Armenia violates ceasefire with Azerbaijan 143 times in one day
Baku, Azerbaijan, Aug. 16
Over the past 24 hours, the Armenian military, using the 60 mm and 82 mm caliber rocket-propelled grenades and large-caliber machine guns, 143 times violated ceasefire on various parts of the contact line of Azerbaijani and Armenian troops, said Azerbaijan's Defense Ministry August 16.
Armenian armed forces, stationed in the Berkaber village of Ijevan district of Armenia, opened fire at Azerbaijani army positions in the Gizilhajili village of Gazakh district.
Armenians also opened fire from positions on nameless heights in the Krasnoselsk district of Armenia at the Azerbaijani army positions on nameless heights of Gadabay district.
Azerbaijani positions were also fired at by Armenians stationed near the Tapgaragoyunlu, Gulustan villages of Goranboy district, the Chilyaburt, Chayli, Goyarkh, Gizil Oba, Yarimja villages of Tartar district, the Shikhlar, Sarijali, Kangarli, Novruzlu, Yusifjanli, Garagashli, Marzili, Shirvanli, Shuraabad, Javahirli villages of Agdam district, the Kuropatkino village of Khojavand district, the Garakhanbeyli, Horadiz, Ashagi Seyidahmadli, Ashagi Veysalli, Gorgan, Ashagi Abdurrahmanli villages of Fizuli district and the Mehdili village of Jabrail district.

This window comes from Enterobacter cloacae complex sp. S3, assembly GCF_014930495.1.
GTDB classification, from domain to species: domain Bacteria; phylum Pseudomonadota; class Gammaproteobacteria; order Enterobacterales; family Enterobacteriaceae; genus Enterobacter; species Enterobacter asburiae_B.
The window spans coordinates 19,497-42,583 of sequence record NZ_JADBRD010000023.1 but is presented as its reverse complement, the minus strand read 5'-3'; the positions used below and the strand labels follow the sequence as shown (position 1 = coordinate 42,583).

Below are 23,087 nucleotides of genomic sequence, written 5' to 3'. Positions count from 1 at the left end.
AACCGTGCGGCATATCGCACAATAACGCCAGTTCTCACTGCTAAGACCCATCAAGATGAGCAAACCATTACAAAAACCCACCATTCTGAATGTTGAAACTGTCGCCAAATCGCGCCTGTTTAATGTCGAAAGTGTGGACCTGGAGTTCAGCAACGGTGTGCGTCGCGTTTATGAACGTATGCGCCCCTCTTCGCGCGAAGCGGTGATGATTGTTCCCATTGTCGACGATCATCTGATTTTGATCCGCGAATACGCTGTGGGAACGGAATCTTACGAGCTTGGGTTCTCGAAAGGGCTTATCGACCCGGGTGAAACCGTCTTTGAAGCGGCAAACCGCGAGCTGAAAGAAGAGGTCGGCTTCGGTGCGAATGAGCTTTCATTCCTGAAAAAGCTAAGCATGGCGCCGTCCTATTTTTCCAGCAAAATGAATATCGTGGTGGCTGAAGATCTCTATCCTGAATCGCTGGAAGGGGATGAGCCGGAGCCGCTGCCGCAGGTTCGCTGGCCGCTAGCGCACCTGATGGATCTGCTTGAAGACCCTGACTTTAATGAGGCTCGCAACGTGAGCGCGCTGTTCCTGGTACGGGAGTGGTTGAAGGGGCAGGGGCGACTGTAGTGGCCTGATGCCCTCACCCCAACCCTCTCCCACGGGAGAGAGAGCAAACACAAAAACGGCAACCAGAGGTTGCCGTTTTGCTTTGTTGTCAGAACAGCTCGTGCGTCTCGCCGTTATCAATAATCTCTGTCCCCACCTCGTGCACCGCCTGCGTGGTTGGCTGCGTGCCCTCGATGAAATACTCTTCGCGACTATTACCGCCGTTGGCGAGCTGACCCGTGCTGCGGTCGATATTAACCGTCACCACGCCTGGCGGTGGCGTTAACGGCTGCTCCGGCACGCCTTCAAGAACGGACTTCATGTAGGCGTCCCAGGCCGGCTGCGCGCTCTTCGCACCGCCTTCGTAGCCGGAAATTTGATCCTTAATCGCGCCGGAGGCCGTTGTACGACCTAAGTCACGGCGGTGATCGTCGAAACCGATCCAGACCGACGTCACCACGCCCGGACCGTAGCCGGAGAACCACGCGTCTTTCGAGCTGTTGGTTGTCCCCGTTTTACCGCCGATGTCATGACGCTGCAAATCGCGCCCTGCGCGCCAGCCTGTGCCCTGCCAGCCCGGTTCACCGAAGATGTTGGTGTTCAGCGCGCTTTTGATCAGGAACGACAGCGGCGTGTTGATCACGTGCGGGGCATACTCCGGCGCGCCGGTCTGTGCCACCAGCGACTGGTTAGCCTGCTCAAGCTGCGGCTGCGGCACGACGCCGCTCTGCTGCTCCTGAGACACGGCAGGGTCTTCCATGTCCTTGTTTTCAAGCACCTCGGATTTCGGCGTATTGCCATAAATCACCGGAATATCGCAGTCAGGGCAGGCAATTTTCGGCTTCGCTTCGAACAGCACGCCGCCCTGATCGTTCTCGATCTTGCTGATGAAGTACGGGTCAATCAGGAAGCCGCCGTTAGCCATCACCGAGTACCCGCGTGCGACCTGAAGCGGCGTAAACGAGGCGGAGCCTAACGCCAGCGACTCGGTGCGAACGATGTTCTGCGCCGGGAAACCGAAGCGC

Armenians also opened fire from positions on nameless heights in the Goy-Gol, Goranboy, Khojavand, Fuzuli and Jabrail districts.
The opposing side was silenced with return fire.
The conflict between the two South Caucasus countries began in 1988 when Armenia made territorial claims against Azerbaijan. As a result of the ensuing war, in 1992 Armenian armed forces occupied 20 percent of Azerbaijan, including the Nagorno-Karabakh region and seven surrounding districts.
The two countries signed a ceasefire agreement in 1994. The co-chairs of the OSCE Minsk Group, Russia, France and the US are currently holding peace negotiations. Armenia has not yet implemented the UN Security Council's four resolutions on the liberation of the Nagorno-Karabakh and the surrounding regions.